The Democratic Senatorial Campaign Committee (DSCC) spent $50 million to ensure candidates they perceived as more electable won their Senate primaries in Kentucky, North Carolina, and Texas.
The victories of these establishment-preferred candidates, who happen to be white, came at the expense of defeating, at least for now, the political aspirations of the following successful African Americans hoping to shatter more glass ceilings for minorities.
Here are the qualified black candidates the Democrat Party spent a fortune defeating.
(H/T Washington Free Beacon)
Booker, 35, serves in the Kentucky House of Representatives and nearly defeated former fighter pilot Amy McGrath, the D.C. elite’s strongly preferred candidate. Even still, Booker came within a hair’s breadth of winning.
It’s no exaggeration to say that even if the DSCC remained neutral, this outcome would have differed.
McGrath’s recent fundraising has outpaced Senate Majority Leader Mitch McConnell’s; however, Kentucky is one of the reddest states in the Union. Moreover, the vast majority of McGrath’s donations are from out-of-state.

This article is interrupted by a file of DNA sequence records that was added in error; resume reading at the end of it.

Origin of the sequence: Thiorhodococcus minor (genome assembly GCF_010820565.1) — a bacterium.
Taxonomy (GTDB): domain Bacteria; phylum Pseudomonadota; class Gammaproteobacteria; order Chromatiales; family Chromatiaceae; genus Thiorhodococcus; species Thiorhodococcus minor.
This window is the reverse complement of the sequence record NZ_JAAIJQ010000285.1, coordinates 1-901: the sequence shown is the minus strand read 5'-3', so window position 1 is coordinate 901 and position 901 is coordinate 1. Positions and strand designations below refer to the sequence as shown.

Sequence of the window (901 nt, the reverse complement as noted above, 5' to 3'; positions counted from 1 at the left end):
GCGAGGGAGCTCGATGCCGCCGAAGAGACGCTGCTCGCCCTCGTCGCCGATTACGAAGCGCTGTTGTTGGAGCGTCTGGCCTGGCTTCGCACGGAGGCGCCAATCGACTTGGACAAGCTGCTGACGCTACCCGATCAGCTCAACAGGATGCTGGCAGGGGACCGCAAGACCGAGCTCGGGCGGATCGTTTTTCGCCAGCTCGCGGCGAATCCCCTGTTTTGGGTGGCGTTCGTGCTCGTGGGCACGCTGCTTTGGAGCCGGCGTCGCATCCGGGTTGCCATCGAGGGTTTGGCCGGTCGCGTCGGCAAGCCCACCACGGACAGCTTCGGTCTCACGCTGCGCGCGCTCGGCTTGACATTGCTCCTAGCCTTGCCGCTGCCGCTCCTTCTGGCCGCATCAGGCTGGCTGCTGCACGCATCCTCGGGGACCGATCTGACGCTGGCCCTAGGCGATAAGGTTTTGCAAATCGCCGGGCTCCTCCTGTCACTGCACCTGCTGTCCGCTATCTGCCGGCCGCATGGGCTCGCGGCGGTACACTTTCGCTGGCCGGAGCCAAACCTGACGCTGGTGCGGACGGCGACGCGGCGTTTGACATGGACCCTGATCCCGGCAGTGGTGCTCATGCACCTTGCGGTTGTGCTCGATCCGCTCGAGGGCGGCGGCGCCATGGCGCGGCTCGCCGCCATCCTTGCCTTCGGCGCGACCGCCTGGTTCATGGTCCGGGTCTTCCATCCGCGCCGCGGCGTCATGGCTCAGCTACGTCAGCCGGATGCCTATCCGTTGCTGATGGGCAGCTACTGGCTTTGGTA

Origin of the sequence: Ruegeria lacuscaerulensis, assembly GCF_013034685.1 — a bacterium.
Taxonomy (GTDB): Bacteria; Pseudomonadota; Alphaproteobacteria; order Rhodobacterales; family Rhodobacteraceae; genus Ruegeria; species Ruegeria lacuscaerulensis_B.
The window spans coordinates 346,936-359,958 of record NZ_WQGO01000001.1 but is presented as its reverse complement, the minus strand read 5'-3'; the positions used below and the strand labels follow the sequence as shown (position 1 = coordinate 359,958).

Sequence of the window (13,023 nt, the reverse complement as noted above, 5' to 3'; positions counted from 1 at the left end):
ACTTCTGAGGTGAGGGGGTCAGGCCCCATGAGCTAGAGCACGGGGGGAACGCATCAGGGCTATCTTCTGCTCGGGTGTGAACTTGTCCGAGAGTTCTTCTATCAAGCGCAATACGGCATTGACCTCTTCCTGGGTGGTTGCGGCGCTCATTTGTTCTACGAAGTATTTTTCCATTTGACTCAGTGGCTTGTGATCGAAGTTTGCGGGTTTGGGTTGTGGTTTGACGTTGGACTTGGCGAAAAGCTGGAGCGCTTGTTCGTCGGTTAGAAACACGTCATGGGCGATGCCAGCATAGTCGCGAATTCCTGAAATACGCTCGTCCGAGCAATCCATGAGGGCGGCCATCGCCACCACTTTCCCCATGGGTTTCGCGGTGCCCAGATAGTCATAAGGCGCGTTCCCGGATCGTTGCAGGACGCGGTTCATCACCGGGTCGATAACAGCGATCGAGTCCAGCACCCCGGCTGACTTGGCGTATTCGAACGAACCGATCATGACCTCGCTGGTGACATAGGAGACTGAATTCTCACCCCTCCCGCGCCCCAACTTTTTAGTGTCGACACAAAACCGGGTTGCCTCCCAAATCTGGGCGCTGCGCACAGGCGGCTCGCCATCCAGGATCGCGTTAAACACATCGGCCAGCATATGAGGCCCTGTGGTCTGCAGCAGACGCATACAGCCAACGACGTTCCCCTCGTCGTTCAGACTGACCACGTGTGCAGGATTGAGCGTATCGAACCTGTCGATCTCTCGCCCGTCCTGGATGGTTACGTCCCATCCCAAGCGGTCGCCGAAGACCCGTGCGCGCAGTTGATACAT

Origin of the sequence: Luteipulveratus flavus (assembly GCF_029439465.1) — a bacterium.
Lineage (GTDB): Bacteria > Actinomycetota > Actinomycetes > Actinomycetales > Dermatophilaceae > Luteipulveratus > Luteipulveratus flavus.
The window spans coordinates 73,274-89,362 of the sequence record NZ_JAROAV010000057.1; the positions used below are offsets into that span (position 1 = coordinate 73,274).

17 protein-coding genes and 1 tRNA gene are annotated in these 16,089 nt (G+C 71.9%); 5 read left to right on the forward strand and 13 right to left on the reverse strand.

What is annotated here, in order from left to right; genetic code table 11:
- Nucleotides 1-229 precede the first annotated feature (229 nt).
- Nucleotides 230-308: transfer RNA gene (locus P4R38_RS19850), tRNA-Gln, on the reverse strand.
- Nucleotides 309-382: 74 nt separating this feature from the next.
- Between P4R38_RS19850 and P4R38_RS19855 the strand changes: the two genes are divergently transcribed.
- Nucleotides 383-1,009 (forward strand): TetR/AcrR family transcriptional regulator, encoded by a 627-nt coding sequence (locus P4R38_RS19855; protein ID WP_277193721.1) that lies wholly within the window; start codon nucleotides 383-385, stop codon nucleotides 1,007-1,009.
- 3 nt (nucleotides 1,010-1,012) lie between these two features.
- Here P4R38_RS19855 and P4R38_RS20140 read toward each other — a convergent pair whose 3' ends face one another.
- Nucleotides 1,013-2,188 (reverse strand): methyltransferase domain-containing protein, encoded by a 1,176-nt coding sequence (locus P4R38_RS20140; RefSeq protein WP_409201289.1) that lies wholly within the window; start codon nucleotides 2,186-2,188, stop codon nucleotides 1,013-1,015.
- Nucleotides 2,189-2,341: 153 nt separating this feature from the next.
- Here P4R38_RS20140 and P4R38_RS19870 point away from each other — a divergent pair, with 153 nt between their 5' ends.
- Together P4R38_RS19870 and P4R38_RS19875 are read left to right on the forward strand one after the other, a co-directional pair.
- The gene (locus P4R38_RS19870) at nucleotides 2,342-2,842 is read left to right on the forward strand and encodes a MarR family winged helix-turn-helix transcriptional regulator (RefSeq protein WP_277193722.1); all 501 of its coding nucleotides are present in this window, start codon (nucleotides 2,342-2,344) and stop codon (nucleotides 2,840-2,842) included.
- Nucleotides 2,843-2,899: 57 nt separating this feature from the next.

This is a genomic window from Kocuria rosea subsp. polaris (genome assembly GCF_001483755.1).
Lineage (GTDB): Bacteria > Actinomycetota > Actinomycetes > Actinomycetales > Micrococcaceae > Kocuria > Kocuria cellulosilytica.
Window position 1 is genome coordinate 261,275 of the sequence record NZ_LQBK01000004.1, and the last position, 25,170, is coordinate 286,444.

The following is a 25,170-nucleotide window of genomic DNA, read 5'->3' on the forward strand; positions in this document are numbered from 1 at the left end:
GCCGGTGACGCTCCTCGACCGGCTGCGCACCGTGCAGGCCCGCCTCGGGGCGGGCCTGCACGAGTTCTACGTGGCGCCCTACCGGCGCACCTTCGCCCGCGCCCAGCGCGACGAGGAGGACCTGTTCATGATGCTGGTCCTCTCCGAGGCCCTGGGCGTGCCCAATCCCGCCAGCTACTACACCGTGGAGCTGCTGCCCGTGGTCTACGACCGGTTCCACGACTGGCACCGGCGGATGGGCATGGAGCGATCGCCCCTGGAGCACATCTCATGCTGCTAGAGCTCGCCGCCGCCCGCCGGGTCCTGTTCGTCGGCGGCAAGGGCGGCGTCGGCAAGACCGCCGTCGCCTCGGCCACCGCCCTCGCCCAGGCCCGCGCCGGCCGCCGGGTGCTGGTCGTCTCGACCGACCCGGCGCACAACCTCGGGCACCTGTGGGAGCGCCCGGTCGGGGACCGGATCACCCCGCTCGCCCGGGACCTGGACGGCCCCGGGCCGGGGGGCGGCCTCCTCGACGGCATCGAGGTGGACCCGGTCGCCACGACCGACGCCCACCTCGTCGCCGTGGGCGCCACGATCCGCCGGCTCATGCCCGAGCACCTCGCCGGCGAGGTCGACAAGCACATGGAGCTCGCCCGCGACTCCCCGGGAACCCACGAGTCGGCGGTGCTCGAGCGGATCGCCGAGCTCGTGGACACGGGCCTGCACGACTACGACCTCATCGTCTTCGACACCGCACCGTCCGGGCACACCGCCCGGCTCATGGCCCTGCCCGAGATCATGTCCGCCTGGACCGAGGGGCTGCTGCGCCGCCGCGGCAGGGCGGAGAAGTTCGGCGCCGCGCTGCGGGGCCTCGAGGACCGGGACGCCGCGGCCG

Smith, a Boeing engineer turned North Carolina State Senator, lost handily to Democrat favorite Cal Cunningham — thanks in part to the DSCC’s early endorsement.
Smith didn’t take the DSCC’s interference lying down, alleging that they told her, “unequivocally, that they were not, had not, did not intend to endorse in the primary.” Later, she said that Senate Minority Leader Chuck Schumer (D-NY) “for whatever reason, did not want an African American running for Senate in North Carolina.”
The stakes here are higher than Kentucky as the United States Senate election in North Carolina is already competitive.
In their quixotic campaign to turn Texas blue, the DSCC — again — faces allegations that they rigged a Senate primary in favor of a white candidate.
When the DSCC announced its endorsement of MJ Hegar last December over Royce West, who happens to be African American, the Texas Coalition of Black Democrats wasted no time slamming their “disrespectful” attempt to meddle in the election.
West all but explicitly accused the DSCC of discrimination, saying they were “trying to lock African Americans out of the process.”
Despite the party elite propping up Hegar and influx of out-of-state cash, West only came up short by 4.2 points.